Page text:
I’ve spent many weeks identifying the myths prevalent in the field of private intelligence and political risk (many of which the industry has actively perpetuated) and the realities of working in these fields over the last 5 years. Although I haven’t covered all of the myths yet, I do think it’s time for a more optimistic post, one that focuses on how to improve the political risk industry. Not surprisingly, I’d like to start with the people- the analysts and consultants and project managers who make political risk firms function. We can only fix many of the industry’s issues by hiring, training and enabling the right people. We’re failing miserably at this. First, we need to correctly identify the skills necessary to excel in the field. Only then can we find people with skills to match those needs. Obviously, there are a few basic skills: research skills, analytical skills, oral and written communication skills, familiarity with the Microsoft Office Suite, as well as the ability to collaborate, multi-task and work in fast paced environment, while paying attention to detail. This probably sounds like countless job postings you’ve seen in just about any industry, and that’s exactly the problem.
Step 1: Write better job descriptions, and know what skills are truly needed.
Private intelligence and political risk are not just like any other industry, and they require a very particular set of skills. Ideally, they’re polymaths, or at least philomaths. In addition to all of the skills mentioned above, intelligence analysts and political risk consultants need to possess curiosity, know how to ask the right questions (and have the persistence to find the right answer), have a vibrant imagination, and be able to absorb, comprehend, analyze and apply vast amounts of information very quickly. This includes being able to read maps, remember the names of leaders, understand statistics and be familiar with a wide spectrum of cultures, as well as having a nuanced understanding of business processes and how they are affected by political risks. Good analysts and consultants have to be able to think several steps ahead, to see connections, causes and consequences of events.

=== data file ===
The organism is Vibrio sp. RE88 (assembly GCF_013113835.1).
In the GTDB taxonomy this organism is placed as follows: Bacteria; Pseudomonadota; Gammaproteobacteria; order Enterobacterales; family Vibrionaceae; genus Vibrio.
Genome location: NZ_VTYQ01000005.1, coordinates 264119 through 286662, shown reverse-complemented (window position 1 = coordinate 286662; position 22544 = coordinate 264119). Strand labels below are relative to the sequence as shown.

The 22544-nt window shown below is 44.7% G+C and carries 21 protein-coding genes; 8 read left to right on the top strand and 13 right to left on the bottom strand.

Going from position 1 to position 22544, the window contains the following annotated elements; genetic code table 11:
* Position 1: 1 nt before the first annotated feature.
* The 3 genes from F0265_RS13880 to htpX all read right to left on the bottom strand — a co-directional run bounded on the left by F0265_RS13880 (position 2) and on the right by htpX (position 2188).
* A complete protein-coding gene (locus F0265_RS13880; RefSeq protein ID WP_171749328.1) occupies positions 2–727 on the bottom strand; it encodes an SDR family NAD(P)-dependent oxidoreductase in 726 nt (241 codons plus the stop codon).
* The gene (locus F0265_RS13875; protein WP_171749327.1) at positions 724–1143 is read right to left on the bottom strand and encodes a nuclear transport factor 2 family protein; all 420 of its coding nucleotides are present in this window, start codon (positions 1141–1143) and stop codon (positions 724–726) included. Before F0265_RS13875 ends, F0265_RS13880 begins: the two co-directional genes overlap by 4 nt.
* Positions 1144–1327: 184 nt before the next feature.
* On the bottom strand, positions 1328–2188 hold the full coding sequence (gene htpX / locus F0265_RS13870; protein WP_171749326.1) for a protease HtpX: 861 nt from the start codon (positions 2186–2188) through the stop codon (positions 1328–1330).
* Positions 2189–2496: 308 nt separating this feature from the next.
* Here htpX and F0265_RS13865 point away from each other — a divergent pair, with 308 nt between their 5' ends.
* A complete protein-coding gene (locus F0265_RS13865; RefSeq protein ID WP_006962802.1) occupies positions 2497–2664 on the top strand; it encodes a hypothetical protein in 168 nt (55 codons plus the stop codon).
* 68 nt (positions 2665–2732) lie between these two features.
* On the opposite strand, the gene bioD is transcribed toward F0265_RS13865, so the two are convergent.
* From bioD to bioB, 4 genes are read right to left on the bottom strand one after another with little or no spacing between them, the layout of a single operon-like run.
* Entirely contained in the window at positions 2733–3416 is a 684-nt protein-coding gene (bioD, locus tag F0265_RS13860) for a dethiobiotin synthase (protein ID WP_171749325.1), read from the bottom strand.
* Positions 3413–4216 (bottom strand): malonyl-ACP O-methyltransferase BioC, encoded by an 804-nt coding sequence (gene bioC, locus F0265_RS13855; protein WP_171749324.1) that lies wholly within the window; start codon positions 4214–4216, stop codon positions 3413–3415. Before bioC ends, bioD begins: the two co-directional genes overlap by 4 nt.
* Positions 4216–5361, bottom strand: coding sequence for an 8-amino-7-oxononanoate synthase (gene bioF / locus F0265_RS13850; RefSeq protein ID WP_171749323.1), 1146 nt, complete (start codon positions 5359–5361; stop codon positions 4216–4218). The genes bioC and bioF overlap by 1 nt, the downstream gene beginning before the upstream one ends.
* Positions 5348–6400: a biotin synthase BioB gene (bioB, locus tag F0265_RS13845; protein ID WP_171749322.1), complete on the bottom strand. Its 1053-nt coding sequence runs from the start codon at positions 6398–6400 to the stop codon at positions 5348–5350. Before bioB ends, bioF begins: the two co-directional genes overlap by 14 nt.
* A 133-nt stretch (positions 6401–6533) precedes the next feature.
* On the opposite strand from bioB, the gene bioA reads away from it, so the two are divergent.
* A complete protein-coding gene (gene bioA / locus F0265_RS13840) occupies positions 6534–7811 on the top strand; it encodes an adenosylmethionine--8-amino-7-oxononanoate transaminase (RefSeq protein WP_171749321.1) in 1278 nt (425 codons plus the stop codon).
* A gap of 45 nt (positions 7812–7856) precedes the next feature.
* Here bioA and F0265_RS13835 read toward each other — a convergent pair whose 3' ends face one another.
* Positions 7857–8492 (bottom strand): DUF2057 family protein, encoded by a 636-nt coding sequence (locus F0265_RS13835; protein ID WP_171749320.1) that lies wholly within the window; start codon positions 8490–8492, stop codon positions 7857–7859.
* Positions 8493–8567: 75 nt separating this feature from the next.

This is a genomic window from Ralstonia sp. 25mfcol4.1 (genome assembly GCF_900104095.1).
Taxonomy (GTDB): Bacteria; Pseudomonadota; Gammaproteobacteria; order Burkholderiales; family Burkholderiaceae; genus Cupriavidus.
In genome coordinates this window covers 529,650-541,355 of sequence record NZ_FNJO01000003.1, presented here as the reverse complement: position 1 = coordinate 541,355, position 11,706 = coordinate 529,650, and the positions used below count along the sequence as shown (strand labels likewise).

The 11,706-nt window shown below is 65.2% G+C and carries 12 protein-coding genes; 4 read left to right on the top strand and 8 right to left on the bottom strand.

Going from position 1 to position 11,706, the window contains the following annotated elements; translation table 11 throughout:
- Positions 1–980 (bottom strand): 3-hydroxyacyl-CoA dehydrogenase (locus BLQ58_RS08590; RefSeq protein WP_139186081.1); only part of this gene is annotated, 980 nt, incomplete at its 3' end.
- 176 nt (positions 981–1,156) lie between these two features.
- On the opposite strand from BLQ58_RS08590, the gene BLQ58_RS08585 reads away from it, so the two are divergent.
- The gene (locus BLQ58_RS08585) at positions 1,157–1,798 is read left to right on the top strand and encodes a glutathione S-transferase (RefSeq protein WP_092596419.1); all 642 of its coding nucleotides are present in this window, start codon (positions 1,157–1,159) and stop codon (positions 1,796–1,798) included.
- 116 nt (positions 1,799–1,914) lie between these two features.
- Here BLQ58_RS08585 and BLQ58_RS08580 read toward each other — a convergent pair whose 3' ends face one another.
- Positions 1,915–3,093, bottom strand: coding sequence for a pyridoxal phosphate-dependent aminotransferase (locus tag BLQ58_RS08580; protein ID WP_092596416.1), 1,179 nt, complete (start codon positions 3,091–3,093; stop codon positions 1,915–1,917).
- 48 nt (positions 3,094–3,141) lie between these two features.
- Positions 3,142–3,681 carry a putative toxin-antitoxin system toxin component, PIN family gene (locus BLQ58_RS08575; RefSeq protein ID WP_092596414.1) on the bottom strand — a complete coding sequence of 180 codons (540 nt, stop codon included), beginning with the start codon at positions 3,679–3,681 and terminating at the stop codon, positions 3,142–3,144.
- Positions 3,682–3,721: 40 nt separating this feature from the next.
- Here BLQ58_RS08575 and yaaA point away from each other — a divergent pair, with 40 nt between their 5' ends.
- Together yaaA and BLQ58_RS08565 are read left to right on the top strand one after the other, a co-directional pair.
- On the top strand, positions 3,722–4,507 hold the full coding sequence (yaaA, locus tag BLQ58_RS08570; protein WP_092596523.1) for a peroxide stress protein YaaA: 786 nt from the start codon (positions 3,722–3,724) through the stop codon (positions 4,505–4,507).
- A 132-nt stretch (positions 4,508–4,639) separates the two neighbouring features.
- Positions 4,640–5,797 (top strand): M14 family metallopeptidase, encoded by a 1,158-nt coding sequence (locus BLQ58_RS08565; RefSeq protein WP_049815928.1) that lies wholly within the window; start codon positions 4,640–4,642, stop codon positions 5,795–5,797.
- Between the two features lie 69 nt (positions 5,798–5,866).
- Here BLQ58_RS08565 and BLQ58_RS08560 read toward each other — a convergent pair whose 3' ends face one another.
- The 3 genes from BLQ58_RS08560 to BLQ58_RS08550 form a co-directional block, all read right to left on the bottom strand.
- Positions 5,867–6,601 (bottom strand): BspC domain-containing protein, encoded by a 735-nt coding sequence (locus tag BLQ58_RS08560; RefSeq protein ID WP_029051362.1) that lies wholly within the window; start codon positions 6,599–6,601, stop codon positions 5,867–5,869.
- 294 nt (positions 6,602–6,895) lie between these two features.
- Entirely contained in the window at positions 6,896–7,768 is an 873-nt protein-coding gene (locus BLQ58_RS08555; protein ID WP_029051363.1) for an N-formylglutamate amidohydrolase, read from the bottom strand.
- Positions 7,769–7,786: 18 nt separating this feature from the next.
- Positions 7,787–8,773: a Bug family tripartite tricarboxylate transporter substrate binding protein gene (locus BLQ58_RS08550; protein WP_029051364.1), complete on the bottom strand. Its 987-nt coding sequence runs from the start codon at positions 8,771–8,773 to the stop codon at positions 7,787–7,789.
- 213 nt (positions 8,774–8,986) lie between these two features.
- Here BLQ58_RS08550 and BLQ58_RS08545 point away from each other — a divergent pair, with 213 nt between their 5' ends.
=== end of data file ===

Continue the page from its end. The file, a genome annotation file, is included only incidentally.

Step 2: Establish more effective interview processes.
Right now, the hiring process in the fields of private intel and political risk basically consists of a couple rounds of interviews where candidates are asked basic questions (What’s your greatest strength? Biggest weakness?) and a writing test, and occasionally case study analysis. I don’t really care if someone’s biggest weakness is that they have trouble saying “no” to people. I can teach them to prioritize tasks and feel empowered to tell managers when they’re overloaded with work. I can’t teach people to be naturally inquisitive or very creative. I want to see someone define political and geopolitical risk, and to give a short presentation with analysis of a recent international development. I want to watch them think on their feet as they tell me why it’s important, whom it’ll affect and 3 scenarios for where things can go in the future. I want to hear their ideas for how a fictional client could navigate the situation to minimize disruptions to their business. I want to know what products they would offer the fictional client to keep them from running into the same problem or keep them better informed of their risk environment. Not only would such a trial by fire tell me whether the candidate possesses all the skills I value, but it would also weed out lots of candidates who seem good on paper, but would likely be disappointing analysts and consultants. I don’t want to watch them flounder for three months, when a 15-minute presentation and a conversation can minimize the torture and lost time for both parties.
Step 3: Stop hiring typical candidates and expand the pool of possible candidates by targeting smart people early. The types of people being hired by these firms can generally be grouped into 4 categories:
1) People who’ve spent 3 months to 3 years at a government agency. Why? Their alphabet soup government agency experience lends credence to analytical teams. “We have analysts who’ve spent time in the FBI/CIA/DIA! We must know what we’re doing.” The problem? These people didn't spend enough time there to really become immersed and succeed in their position, since they left, likely signifying that they weren’t good enough to get promoted. Or, they spent long enough there to get burned out because they were so frustrated with bureaucracy and now just want a position where they can coast and “re-charge.” Neither makes for a stellar analyst. They also lack business expertise.